I like tribute albums. I like the idea. I like it when the talented artist honoured is honoured by other talented artists. I guess you get the point.
So a tribute album to the great guitarist and singer-songwriter Chris Smither by a host of similar is going to be a winner, and is. At times it's the artist and version that pleases; at others it's mainly the covering artist. Sometimes it's all about the interpretation; at others it's when there is a recognisable echo - something that strikes you as authentic. Neither is better than the other.
The opening two performers Dave Alvin and Loudon Wainwright III delight of themselves [accepting it will always be the song covered as well]. Third Mary Gauthier and I Feel The Same is the first tribute symbiosis that strikes me as such. Fifth Paul Cebor offers up an initially idiosyncratic version of No Love Today, but it then settles into what becomes a common approach across a number of these Smither tracks: a distinct element of swing. Seventh, Jorma Kaukonan, is the first wholly acoustic reflection of a Smither song Leave The Light On. Eighth is a gorgeous folk version of Small Revelations by Aoife O'Donovan and Stephanie Coleman, new to me. Tim O'Brien on ninth Origin of Species proffers another swinging tilt [clarinet and yodeling], and tenth is Bonnie Raitt providing a live version of probably the most famous cover of a Smither song [which is by her] with Love Me Like a Man. I'll mention eleventh, Paul Mulvey's cover of Time to Spend, because this is another swing offering [bluegrass swing, perhaps].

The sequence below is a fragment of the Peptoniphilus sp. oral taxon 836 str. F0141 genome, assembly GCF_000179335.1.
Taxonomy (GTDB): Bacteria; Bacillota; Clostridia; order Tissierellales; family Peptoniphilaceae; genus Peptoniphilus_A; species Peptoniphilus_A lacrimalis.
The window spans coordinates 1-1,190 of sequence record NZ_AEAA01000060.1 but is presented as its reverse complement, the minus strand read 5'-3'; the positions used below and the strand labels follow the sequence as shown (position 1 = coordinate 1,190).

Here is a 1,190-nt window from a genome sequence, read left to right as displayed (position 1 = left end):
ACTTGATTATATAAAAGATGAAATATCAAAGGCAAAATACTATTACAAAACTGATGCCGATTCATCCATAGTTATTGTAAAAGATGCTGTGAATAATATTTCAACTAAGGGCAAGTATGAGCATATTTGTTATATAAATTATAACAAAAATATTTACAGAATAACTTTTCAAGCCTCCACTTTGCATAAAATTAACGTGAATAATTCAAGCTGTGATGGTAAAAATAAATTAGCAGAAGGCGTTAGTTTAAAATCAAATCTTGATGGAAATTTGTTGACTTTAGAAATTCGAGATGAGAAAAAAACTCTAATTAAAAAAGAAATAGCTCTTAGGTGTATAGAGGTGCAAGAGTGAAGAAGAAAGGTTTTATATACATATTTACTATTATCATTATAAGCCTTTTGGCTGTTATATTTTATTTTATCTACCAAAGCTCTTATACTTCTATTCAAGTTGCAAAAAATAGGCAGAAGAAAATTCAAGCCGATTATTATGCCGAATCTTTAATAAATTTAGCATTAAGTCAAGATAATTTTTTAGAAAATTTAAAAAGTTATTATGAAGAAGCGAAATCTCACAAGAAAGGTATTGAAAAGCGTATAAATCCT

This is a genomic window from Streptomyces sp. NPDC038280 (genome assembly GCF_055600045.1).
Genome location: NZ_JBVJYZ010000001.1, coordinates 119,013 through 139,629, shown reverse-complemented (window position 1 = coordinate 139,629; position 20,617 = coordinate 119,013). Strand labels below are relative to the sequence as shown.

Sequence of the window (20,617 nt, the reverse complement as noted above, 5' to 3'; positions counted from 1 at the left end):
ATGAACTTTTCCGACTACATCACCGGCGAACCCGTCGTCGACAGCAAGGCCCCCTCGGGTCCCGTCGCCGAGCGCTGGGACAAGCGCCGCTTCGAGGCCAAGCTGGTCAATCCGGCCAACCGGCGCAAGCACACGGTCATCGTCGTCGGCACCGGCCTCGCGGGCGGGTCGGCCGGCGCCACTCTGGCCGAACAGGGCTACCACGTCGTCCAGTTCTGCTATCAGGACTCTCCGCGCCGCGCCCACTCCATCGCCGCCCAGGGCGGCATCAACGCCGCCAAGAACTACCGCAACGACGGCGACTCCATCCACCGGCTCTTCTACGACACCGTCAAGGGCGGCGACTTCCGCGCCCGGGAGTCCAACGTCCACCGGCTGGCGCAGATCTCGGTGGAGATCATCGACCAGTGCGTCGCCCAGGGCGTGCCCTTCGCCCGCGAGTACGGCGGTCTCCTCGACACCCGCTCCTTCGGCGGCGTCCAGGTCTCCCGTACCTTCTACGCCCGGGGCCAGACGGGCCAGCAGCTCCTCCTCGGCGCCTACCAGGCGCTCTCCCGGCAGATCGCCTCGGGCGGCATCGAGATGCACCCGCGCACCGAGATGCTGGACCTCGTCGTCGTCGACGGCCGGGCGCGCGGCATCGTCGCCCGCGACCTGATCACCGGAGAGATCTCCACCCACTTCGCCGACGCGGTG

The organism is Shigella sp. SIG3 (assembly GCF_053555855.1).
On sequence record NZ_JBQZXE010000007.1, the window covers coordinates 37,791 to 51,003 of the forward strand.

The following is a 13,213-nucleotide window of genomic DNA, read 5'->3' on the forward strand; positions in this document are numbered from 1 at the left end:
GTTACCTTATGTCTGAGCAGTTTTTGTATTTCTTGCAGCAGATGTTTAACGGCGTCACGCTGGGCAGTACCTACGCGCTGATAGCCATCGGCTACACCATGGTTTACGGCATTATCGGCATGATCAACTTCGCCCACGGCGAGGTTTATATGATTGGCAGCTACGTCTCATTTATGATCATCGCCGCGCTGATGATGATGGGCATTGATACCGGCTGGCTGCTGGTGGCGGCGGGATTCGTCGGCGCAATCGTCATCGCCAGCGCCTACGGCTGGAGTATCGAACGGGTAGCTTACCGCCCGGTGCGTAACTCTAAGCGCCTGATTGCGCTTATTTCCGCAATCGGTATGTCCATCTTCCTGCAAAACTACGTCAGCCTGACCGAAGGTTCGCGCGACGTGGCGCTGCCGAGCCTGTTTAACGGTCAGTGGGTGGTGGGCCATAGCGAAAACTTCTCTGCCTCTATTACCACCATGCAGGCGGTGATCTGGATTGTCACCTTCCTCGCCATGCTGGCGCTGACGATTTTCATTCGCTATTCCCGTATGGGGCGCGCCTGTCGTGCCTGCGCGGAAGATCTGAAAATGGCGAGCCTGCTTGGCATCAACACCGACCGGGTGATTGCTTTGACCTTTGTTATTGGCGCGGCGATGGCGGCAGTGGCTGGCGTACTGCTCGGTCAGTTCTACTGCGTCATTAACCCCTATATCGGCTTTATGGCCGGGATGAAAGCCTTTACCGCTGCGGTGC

I hadn't intended to go through most of the tracks, but as I have more or less done so: twelfth is Song for Susan, and a lovely harmony infused performance by Mark Erelli and Jefferey Foucault. I like Peter Case's fourteenth track Caveman because I rather like Peter Case. The fifteenth and last track is Train Home, covered here by Patty Larkin - again new to me - and it is a wonderful echoing guitar blues, a blues one would have expected to hear more of above the swing leanings.
Hot on the heals of Smither's own cover of his songs, Still On The Levee, this various artists offering is a further welcome feast of Chris. Not the greatest last-line tribute, but I guess you get the point.